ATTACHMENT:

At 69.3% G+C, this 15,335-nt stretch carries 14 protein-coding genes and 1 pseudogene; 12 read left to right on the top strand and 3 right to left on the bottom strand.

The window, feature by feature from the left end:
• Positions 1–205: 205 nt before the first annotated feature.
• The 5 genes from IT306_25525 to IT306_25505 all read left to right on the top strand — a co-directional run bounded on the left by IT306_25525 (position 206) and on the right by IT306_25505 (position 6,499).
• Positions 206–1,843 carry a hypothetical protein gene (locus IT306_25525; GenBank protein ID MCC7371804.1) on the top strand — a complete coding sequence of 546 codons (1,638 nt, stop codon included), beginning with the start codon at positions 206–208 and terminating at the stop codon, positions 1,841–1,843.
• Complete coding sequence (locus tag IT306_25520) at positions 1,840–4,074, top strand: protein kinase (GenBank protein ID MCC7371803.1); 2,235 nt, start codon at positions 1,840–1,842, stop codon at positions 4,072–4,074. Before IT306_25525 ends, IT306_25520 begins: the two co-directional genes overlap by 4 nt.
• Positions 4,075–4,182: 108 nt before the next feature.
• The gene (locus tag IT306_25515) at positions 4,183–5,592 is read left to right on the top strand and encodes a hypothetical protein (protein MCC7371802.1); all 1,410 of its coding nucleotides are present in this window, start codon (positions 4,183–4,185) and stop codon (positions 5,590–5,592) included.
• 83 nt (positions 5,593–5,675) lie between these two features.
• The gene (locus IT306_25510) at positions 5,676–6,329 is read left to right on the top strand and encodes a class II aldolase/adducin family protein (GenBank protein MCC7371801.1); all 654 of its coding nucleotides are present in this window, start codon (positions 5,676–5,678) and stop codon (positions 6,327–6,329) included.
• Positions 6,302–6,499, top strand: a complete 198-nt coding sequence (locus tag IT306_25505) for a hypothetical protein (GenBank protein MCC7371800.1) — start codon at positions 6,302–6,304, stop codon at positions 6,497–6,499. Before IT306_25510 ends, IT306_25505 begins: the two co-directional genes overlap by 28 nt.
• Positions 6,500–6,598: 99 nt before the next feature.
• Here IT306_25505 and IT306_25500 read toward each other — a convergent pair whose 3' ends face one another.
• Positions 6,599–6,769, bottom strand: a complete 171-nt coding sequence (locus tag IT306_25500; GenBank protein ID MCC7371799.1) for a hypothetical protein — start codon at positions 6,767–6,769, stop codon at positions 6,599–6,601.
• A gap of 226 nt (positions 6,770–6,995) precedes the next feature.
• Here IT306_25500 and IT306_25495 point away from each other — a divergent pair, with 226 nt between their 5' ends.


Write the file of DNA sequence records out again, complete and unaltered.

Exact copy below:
At 69.3% G+C, this 15,335-nt stretch carries 14 protein-coding genes and 1 pseudogene; 12 read left to right on the top strand and 3 right to left on the bottom strand.

The window, feature by feature from the left end:
• Positions 1–205: 205 nt before the first annotated feature.
• The 5 genes from IT306_25525 to IT306_25505 all read left to right on the top strand — a co-directional run bounded on the left by IT306_25525 (position 206) and on the right by IT306_25505 (position 6,499).
• Positions 206–1,843 carry a hypothetical protein gene (locus IT306_25525; GenBank protein ID MCC7371804.1) on the top strand — a complete coding sequence of 546 codons (1,638 nt, stop codon included), beginning with the start codon at positions 206–208 and terminating at the stop codon, positions 1,841–1,843.
• Complete coding sequence (locus tag IT306_25520) at positions 1,840–4,074, top strand: protein kinase (GenBank protein ID MCC7371803.1); 2,235 nt, start codon at positions 1,840–1,842, stop codon at positions 4,072–4,074. Before IT306_25525 ends, IT306_25520 begins: the two co-directional genes overlap by 4 nt.
• Positions 4,075–4,182: 108 nt before the next feature.
• The gene (locus tag IT306_25515) at positions 4,183–5,592 is read left to right on the top strand and encodes a hypothetical protein (protein MCC7371802.1); all 1,410 of its coding nucleotides are present in this window, start codon (positions 4,183–4,185) and stop codon (positions 5,590–5,592) included.
• 83 nt (positions 5,593–5,675) lie between these two features.
• The gene (locus IT306_25510) at positions 5,676–6,329 is read left to right on the top strand and encodes a class II aldolase/adducin family protein (GenBank protein MCC7371801.1); all 654 of its coding nucleotides are present in this window, start codon (positions 5,676–5,678) and stop codon (positions 6,327–6,329) included.
• Positions 6,302–6,499, top strand: a complete 198-nt coding sequence (locus tag IT306_25505) for a hypothetical protein (GenBank protein MCC7371800.1) — start codon at positions 6,302–6,304, stop codon at positions 6,497–6,499. Before IT306_25510 ends, IT306_25505 begins: the two co-directional genes overlap by 28 nt.
• Positions 6,500–6,598: 99 nt before the next feature.
• Here IT306_25505 and IT306_25500 read toward each other — a convergent pair whose 3' ends face one another.
• Positions 6,599–6,769, bottom strand: a complete 171-nt coding sequence (locus tag IT306_25500; GenBank protein ID MCC7371799.1) for a hypothetical protein — start codon at positions 6,767–6,769, stop codon at positions 6,599–6,601.
• A gap of 226 nt (positions 6,770–6,995) precedes the next feature.
• Here IT306_25500 and IT306_25495 point away from each other — a divergent pair, with 226 nt between their 5' ends.